I don't know if it's that owning a vehicle is a relatively new phenomenon in China, but, even I still have not gotren the guts to drive in Shanghai.
That brings me to my DANGER TIP. Driving, in general, is something that should be completely AVOIDED unless you are a glutton for punishment. And if you do drive, beware of the local police, who stand on street corners, highways and busy intersections around the clock, blowing their whistles and motioning for you to pull over for no real reason other than to write you a ticket for something.
Take a cab everywhere you go (see picture), not that cabbies are any less aggressive - becuase they aren't. But taxi prices in Shanghai are very resonable (10RMB for a several km journey) and can be found by the seemingly thousands at any time, except when it rains.
Or even try the Metro - if you're in to MEATING new people (as in - welcome to the cattle car), but please do yourself a favor and don't even think of renting a car to see the city. And if you do, enjoy!
No disrespect to the LARGE MAJORITY of the Chinese population, but every group of people has a few who seem to ruin it for the rest.
In Shanghai, beware of the deep snortling of some of the mucus-challenged locals, because before you know it, a huge loogie will be on its way to the ground and you definitely don't want to get in it's path.
I am talking young, old, men, women, rich, poor, fat, skinny, it really doesn't matter. Spitting seems to be as common as people who cut in line or pick (or blow without a tissue) their noses in public.
It is repulsive and a very bad habit that you cannot help but notice. Hopefully, someone will tell this select group of people that it is making a lot of people's heads and stomachs turn - and not for the better.
In preparation for the 2008 Olympics in Beijing and the 2010 World Expo in Shanghai, the government has plastered signs all over town (see photo) that try to discourage this sort of behavior.
Now the bad news - it doesn't seem to be working. Just the other day, I had do a "high-step", similar to a football player jumping over a would be tackler, as a man casually walking towards me on the sidewalk decided to clear his nasal passages withoug the use of a handkerchief. Niiiiiiiiiice.
The flights with China Eastern Airlines were certainly new experiences. Inflight entertainment was almost non-existence for the 5 hours journey between Singapore and Shanghai. (I was thankful I brought books along) It was just slightly longer than the video on safety and evacuation procedures and consisted mainly of "just for laughs" segments and some snippets of Chinese entertainment news.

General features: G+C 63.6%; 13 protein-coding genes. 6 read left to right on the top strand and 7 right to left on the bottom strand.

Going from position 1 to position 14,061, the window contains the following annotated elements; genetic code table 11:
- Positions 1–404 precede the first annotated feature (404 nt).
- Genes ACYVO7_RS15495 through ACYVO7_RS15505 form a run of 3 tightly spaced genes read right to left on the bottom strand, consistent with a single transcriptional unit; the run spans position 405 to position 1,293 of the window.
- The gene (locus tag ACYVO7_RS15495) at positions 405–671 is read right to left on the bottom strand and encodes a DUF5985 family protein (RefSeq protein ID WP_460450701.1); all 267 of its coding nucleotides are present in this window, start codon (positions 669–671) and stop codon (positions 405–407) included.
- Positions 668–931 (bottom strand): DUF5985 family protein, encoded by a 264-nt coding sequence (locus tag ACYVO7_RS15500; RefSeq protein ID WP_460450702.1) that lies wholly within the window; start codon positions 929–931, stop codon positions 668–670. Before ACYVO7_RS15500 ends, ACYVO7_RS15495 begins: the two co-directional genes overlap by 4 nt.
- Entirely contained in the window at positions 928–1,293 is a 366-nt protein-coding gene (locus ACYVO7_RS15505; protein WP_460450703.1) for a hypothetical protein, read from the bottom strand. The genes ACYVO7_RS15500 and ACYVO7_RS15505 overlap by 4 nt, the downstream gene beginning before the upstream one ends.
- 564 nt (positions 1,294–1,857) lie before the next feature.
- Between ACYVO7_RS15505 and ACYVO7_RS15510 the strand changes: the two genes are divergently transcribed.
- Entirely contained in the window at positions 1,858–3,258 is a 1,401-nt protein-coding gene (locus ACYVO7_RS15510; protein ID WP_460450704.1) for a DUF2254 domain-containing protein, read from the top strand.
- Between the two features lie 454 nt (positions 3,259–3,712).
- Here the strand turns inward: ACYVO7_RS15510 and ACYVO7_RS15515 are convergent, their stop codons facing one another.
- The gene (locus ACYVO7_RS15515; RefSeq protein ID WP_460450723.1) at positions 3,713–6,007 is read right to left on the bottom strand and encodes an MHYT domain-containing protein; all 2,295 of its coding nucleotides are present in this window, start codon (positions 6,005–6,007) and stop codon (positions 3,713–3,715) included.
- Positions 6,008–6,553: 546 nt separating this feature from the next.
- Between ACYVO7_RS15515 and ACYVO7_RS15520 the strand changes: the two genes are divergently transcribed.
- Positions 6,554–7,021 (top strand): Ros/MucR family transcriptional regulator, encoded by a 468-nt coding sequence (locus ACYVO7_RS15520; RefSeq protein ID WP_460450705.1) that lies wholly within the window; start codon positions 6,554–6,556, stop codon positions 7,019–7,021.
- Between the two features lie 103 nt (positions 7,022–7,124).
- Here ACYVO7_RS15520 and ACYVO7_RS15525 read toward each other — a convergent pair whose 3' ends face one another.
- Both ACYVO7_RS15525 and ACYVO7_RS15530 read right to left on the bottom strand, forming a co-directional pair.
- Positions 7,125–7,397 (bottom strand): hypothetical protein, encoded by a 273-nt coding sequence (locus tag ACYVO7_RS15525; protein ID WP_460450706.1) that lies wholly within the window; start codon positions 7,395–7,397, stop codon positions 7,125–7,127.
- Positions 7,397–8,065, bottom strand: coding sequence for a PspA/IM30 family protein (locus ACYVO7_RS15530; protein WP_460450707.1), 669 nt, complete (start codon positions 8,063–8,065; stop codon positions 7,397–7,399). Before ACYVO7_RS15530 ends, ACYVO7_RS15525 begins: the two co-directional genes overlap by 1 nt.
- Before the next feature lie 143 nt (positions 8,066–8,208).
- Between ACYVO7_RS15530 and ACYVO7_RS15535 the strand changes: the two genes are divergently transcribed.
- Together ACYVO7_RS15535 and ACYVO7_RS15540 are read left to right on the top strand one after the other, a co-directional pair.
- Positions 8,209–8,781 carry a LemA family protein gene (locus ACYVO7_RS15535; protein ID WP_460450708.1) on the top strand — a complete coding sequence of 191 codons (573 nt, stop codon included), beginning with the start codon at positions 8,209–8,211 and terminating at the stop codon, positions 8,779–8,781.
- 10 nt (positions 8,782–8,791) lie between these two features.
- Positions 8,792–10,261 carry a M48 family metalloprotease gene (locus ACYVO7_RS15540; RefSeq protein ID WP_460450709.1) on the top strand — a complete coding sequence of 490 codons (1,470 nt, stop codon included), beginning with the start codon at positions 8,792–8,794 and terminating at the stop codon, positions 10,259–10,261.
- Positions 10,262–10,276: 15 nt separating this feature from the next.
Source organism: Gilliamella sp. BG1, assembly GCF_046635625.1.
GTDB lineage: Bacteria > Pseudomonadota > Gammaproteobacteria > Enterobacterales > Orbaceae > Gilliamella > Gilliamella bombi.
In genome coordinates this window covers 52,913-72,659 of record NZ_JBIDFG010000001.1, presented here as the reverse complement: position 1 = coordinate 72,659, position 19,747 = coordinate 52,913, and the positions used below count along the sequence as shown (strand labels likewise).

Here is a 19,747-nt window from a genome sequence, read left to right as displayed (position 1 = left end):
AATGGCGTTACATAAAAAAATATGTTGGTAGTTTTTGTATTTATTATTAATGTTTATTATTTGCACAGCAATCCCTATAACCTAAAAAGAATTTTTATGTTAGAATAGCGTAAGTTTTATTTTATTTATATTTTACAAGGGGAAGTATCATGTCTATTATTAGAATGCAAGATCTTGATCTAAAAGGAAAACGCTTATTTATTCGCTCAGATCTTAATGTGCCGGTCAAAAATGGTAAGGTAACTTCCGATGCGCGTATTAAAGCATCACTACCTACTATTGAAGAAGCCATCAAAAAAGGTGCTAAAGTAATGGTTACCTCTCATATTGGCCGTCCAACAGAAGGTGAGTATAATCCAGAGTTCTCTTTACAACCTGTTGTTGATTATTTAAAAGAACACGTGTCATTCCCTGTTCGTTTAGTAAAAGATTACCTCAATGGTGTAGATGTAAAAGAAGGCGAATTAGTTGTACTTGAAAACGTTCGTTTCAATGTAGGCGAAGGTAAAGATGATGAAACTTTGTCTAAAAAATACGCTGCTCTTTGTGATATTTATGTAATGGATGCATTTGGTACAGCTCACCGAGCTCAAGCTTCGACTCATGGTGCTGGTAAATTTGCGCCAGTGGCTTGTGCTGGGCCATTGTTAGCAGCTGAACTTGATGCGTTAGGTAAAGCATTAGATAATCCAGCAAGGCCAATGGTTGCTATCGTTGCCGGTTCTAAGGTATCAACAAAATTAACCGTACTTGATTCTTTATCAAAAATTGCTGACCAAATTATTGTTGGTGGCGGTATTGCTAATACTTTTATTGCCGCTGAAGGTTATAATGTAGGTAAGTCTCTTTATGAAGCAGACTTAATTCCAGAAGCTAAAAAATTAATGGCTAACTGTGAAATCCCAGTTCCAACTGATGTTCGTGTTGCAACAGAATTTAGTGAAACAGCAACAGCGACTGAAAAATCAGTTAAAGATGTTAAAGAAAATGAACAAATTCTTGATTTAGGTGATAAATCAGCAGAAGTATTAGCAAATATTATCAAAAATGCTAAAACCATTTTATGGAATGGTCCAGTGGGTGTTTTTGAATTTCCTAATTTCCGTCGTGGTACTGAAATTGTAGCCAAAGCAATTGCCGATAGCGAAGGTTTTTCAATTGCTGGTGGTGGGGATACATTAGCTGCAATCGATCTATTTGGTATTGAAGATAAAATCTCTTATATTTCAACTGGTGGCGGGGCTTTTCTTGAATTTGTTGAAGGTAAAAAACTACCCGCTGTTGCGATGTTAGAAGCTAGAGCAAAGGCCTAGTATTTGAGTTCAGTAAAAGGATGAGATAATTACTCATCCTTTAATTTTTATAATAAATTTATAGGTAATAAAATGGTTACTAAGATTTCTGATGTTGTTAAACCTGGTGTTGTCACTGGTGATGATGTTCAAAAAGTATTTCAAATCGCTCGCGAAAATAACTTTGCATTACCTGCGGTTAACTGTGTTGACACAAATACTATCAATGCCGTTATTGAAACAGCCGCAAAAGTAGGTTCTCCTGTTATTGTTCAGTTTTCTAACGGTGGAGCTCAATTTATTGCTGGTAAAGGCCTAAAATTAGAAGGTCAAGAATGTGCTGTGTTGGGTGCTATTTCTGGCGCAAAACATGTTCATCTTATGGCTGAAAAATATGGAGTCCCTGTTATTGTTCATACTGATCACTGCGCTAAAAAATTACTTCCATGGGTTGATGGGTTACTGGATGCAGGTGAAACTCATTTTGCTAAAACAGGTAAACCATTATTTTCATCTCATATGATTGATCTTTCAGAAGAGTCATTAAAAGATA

The inflight magazine is totally in Chinese save for a thin chapter in English.
Service ranged from perfunctory to forced; one of the stewardess on my return flight looked as if she should be served instead. Food is alright, depending on your choice.
The planes looked orderly (Airbus 320s) though showing signs of age. The damnest thing being that the aircons or ventilations were not working properly (on purpose?) - both flights though cool, were very stuffy. On both flights, there were people uncomfortable from the stuffiness.
The most disastrous experience was on arrival into Shanghai. The plane parked a long way from the terminal, and we were fetched from the tarmac to the terminal in an airport coach - which the driver either had chosen not to switch on the air-con or it was faulty - the whole bus load of us sweating it out terribly in even stuffier conditions as the bus decided to crawl to the terminal, the driver turning a death ear to passengers demanding he either switch on the aircon or drive faster.
As of the first week in April, there are police stationed at the taxi stand to control the problem I reported below. If they are not there, the taxi drivers will revert to their old habits detailed below.
If you follow the signs at the Maglev Station to the taxi stands, you will find a seedy bunch of taxi drivers that all want 200 RMB to bring you to a hotel. It only costs 50 at most by meter taxi.
Ignore the taxi drivers and cross the road at the entrance to the building to where arriving taxi passengers are getting out. When someone gets out of a taxi, just get in and tell the driver where you want to go. If his meter won't work, get out and try the next taxi.
When you finally get out of customs at Pudong airport, you will be approached by a lot of very legitimate looking people and a lot of seedy characters that are all looking to get you in their taxi. Ignore them all.
Either take the Maglev to Pudong if it is running or stand in line at the taxi stand outside. The taxis at the official stand will run their meters and give you a relatively honest price. Remember, it costs up to 150 RMB to get from the airport to a hotel in the central part of western Shanghai, Puxi side of the city. Don't pay more than that!